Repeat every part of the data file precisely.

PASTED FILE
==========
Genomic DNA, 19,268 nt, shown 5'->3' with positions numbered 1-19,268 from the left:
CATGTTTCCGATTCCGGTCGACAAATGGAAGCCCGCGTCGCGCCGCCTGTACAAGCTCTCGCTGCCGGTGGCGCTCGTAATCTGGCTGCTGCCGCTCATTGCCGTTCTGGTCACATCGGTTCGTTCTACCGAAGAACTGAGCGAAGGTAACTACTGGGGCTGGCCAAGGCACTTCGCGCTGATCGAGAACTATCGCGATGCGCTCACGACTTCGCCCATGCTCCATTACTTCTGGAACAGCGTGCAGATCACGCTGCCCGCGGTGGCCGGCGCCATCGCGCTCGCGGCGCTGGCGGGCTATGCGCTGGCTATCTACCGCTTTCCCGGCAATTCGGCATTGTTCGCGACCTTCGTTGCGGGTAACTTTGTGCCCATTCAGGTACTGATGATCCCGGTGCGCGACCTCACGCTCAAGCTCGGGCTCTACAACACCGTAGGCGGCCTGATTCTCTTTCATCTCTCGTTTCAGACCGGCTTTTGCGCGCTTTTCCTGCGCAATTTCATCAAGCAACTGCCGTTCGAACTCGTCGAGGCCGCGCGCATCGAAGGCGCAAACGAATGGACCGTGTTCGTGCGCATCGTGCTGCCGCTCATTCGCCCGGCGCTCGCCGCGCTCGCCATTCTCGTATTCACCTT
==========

Genomic DNA, 19,268 nt, shown 5'->3' with positions numbered 1-19,268 from the left:
CATGTTTCCGATTCCGGTCGACAAATGGAAGCCCGCGTCGCGCCGCCTGTACAAGCTCTCGCTGCCGGTGGCGCTCGTAATCTGGCTGCTGCCGCTCATTGCCGTTCTGGTCACATCGGTTCGTTCTACCGAAGAACTGAGCGAAGGTAACTACTGGGGCTGGCCAAGGCACTTCGCGCTGATCGAGAACTATCGCGATGCGCTCACGACTTCGCCCATGCTCCATTACTTCTGGAACAGCGTGCAGATCACGCTGCCCGCGGTGGCCGGCGCCATCGCGCTCGCGGCGCTGGCGGGCTATGCGCTGGCTATCTACCGCTTTCCCGGCAATTCGGCATTGTTCGCGACCTTCGTTGCGGGTAACTTTGTGCCCATTCAGGTACTGATGATCCCGGTGCGCGACCTCACGCTCAAGCTCGGGCTCTACAACACCGTAGGCGGCCTGATTCTCTTTCATCTCTCGTTTCAGACCGGCTTTTGCGCGCTTTTCCTGCGCAATTTCATCAAGCAACTGCCGTTCGAACTCGTCGAGGCCGCGCGCATCGAAGGCGCAAACGAATGGACCGTGTTCGTGCGCATCGTGCTGCCGCTCATTCGCCCGGCGCTCGCCGCGCTCGCCATTCTCGTATTCACCTT